Let's take Abraham as an example. From a human viewpoint he is the father of our nation. Let's ask, “What was his experience?” For if Abraham was set right by what he did, he would have had something to boast aboutbut not in God's eyes. However, what does Scripture say? “Abraham trusted God, and so he was considered as being a good person who did right.”* Whoever works gets paid—it's not considered as a gift, but because they've earned their wages. But God, who makes sinners right, considers them as right not because they've worked for it but because they trust in him. This is why David speaks of the happiness of those whom God considers as right, and not because they worked for it: How happy are those whose wrongs are forgiven, and whose sins are covered. How happy are those the Lord does not consider sinful.”
Now is this blessing just for the Jews, or is it for others too? We've just stated that Abraham was accepted as good and right because he trusted God. 10 But when did this happen? When Abraham was a Jew or before? 11 It was actually before he became a Jew by being circumcised, which was a confirmation of his trust in God to make him right. This happened before he was circumcised, so he is the father of everyone who trusts in God and are considered as right by God, even though they may not be circumcised Jews. 12 He is also the father of circumcised Jews not merely because they're circumcised, but because they follow the example of the trust in God our father Abraham had before he was circumcised.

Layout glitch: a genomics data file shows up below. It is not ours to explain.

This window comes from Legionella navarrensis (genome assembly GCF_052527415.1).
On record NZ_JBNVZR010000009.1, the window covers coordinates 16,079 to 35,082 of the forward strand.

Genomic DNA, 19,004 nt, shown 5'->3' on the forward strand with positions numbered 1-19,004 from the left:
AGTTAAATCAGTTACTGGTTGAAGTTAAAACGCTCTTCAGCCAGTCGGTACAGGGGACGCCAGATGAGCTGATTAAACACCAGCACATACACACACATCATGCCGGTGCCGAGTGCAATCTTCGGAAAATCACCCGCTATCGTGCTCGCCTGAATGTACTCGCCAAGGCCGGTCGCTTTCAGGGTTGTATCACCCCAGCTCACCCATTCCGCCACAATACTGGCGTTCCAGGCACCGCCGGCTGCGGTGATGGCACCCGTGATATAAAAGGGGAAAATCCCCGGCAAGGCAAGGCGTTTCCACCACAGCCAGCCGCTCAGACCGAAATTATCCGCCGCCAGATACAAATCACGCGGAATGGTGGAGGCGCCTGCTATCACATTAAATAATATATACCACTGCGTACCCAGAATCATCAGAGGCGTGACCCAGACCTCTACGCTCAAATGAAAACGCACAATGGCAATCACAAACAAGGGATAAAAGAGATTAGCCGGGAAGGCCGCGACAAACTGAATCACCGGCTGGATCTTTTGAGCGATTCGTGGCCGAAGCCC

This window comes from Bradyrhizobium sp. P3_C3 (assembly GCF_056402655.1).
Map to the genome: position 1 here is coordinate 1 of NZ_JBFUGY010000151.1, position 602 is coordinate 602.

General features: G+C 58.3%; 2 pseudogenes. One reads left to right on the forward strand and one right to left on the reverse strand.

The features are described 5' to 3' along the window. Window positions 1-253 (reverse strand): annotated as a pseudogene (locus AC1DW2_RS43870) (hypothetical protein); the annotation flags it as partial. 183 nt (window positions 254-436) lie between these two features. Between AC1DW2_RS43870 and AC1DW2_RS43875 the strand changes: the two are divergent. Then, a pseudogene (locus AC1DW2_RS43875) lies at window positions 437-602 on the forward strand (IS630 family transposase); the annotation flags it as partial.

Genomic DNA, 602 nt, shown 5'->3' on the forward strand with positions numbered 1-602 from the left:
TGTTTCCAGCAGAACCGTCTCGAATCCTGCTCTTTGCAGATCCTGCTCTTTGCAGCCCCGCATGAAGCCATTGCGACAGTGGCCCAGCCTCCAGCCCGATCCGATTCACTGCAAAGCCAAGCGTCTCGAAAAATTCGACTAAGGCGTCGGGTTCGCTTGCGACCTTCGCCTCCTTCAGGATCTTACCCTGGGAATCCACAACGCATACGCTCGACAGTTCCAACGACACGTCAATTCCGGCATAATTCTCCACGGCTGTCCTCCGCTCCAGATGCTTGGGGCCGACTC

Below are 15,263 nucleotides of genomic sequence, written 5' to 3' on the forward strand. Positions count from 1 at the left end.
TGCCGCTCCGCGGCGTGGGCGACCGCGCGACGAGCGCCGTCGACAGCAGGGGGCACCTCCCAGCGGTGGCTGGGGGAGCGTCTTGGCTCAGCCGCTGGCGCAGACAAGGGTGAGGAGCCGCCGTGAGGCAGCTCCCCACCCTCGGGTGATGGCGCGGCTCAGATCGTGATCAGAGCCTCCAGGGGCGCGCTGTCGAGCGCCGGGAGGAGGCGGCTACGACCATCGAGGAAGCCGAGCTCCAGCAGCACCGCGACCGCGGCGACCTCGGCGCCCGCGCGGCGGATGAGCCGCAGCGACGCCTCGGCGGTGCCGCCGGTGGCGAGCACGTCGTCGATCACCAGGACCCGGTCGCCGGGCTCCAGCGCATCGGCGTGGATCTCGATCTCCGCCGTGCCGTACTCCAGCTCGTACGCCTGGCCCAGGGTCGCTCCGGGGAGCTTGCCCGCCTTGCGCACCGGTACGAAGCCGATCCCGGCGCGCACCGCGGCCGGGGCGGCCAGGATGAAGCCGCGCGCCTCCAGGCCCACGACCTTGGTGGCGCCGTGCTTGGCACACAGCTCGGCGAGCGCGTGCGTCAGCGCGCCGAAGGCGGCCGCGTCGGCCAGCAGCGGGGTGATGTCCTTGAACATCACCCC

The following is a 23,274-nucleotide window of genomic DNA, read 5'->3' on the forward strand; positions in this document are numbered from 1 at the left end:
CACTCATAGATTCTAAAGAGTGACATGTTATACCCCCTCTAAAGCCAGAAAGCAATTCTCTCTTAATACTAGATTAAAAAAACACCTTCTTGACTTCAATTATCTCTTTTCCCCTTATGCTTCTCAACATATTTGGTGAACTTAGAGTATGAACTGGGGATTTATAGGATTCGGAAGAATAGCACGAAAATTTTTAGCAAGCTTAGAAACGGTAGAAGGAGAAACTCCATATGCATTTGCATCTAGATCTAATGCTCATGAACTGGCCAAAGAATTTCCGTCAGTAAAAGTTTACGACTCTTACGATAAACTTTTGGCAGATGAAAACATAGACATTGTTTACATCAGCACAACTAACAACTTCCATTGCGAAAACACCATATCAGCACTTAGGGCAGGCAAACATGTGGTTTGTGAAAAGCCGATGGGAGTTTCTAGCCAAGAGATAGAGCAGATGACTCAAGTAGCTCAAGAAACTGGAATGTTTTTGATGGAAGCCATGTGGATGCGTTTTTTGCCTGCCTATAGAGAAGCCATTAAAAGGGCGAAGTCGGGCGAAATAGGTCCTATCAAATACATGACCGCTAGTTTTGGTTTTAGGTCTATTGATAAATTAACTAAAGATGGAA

13 God's promise to Abraham and his descendants that the world would belong to him was not based on his keeping of the law, but because he was made right through his trust in God. 14 For if the promised inheritance is based on keeping the law, then the issue of trusting God is not necessary, and the promise is pointless. 15 For the law results in punishmentbut if there's no law then it cannot be broken.
16 So the promise is based on trusting God. It is provided as a free gift, guaranteed to all the children of Abrahamnot merely to those who follow the law,§ but also to those who trust like Abraham, the father of us all. 17 As Scripture says, “I've made you the father of many nations.”* For in the presence of God, Abraham trusted in the God who makes the dead alive and speaks into existence what didn't previously exist. 18 Against all hope Abraham in hope trusted God, so he could become the father of many peoples, just as God had promised him: “This is how many descendants you'll have!” 19 His trust in God didn't weaken even though he thought his body was practically dead (he was around a hundred years old), and knew that Sarah was too old to have children. 20 He held on to God's promisehe didn't doubt it. Instead his trust in God grew stronger, and he gave glory to God. 21 He was totally convinced that what God had promised he had the power to deliver. 22 That's why Abraham was considered right by God.
23 The wordsAbraham was considered right weren't just written down for his benefit. 24 They were for us too, those of us who will be considered as right, since we trust in God who raised our Lord Jesus from the dead. 25 Jesus was handed over to die because of our sins,§ and was raised to life to make us right.
* 4:3 Quoting Genesis 15:6. 4:8 Quoting Psalms 32:1-2. 4:15 Punishment for law-breaking, which of course includes everyone. § 4:16 Paul is not saying here that those who obey the Mosaic law are consequently made right with God—he has already dealt with that issue. He is simply pointing out that those who are not following the Mosaic law are not excluded by God. * 4:17 Quoting Genesis 17:5. 4:18 Referring to Genesis 15:5. 4:23 Quoting Genesis 15:6. § 4:25 See Isaiah 53:4-5